When was the last time you paid a visit to Science Centre Singapore? There’s plenty to explore and discover at the Jurong East institution, where science gets presented in interesting and exciting ways.
We walk you through what you can expect on a visit to Science Centre Singapore and everything you may want to know about this attraction.
A Brief History of Science Centre Singapore
Science Centre Singapore opened its doors on 10 December 1977.
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The idea for a science centre was first floated more than two decades before in 1955 by Rex Anthony Shelley from Hume Industries Ltd, Ronald Sng from Science Council of Singapore, Bernard Tan of the University of Singapore and Sng Yew Chong from the Ministry of Education.
Originally envisaged as a small centre in a rented shophouse, the idea grew bigger and bigger.
Eventually, the Science Council set up a committee to look into setting up a science centre in 1968.
The Science Centre Board became a statutory body in 1970. When the Centre opened in 1977, it had four exhibition galleries – physical sciences, life sciences, special exhibits and a lobby gallery.
Originally called Singapore Science Centre, it changed its name to Science Centre Singapore in 2007. The Centre is set to move to a new location at Jurong Lake Gardens in 2027, coinciding with its 50th anniversary.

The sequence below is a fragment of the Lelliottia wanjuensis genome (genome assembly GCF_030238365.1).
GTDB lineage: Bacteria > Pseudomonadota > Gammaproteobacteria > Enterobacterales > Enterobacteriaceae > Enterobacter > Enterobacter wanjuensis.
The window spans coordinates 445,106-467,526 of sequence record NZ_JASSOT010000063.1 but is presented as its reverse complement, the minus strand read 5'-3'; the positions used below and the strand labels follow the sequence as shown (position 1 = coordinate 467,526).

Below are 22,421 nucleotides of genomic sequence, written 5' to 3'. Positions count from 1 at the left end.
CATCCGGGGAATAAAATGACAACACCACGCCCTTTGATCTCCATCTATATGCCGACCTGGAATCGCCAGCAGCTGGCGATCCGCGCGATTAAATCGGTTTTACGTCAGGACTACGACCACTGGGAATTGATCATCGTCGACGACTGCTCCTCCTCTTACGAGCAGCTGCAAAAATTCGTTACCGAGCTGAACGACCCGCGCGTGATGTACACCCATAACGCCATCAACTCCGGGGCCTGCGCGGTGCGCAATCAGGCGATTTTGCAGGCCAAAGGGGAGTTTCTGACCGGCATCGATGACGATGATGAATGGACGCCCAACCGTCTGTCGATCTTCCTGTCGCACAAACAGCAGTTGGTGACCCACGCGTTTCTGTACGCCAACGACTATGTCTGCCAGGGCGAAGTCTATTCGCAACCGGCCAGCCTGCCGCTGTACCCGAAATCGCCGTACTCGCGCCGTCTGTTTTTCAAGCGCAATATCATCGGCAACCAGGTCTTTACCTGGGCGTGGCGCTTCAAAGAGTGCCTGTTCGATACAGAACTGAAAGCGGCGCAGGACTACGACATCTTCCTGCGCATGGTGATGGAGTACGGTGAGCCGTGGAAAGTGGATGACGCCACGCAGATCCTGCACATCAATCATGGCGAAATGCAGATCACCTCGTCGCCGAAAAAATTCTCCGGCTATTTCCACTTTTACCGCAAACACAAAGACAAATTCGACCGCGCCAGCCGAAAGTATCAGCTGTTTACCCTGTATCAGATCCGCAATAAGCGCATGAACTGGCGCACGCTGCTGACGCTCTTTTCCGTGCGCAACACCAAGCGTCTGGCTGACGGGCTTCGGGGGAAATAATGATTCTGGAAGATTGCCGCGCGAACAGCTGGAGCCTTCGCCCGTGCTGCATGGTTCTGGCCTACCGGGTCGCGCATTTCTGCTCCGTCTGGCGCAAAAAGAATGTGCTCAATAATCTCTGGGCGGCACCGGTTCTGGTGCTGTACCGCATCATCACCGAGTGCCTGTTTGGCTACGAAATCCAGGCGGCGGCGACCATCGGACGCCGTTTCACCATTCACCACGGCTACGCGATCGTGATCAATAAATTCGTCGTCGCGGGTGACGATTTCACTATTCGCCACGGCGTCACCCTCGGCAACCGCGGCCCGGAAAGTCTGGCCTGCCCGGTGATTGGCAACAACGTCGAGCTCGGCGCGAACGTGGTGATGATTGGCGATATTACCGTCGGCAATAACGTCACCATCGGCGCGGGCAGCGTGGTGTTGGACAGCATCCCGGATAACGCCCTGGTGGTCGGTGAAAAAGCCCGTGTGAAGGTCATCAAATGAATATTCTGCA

Overview of Science Centre Singapore
Science Centre Singapore is made up multiple exhibitions spread across different halls in the building.
Upon enter Science Centre Singapore, a passageway leads to the central Atrium. Three main halls surround the Atrium. In a clockwise direction, these are Halls A, B and C.
The wing of the building with Hall C also houses the smaller Halls D, E and F.
Level Two above the Atrium has additional exhibition spaces.
Another notable part of Science Centre Singapore is The Annexe, which hosts temporary exhibitions and events such as UNTAME STEAM Fest.
In a nutshell, Science Centre Singapore is huge and, if you wanted to go through all the exhibitions in detail, you could easily spend a couple of hours there.
What to See & Do at Science Centre Singapore
Here’s a more detailed look at the exhibitions at Science Centre Singapore, where we also highlight which are our favourites.
The Mind’s Eye
You won’t believe what you see, and you shouldn’t, at The Mind’s Eye. This exhibition shows how your eyes can deceive you and every may not be what it appears to be. There are exhibits that make use of shadows and angles to trick the eye. You can also take a picture being in the grasp of a big hand at the entrance too.
The Atrium is the central hub of the Science Centre Singapore building. There are some exhibits around it such as a smoke cannon and a Jacob’s Ladder that shows high voltage climbing arc.
However, the main reason to congregate at the Atrium is the Energy Titans Show. This is a series of electrifying live demonstrations with electricity. It takes place at 12 pm with an additional show at 4.30 pm on weekends, school and public holidays.
Professor Crackitt’s Light Fantastic Mirror Maze
Professor Crackitt’s Light Fantastic Mirror Maze is one of our favourite exhibitions at Science Centre Singapore. Step into a mirror maze armed with a pool noodle and try to find your way out.
Read more about Professor Crackitt’s Light Fantastic Mirror Maze.
Laser Maze Challenge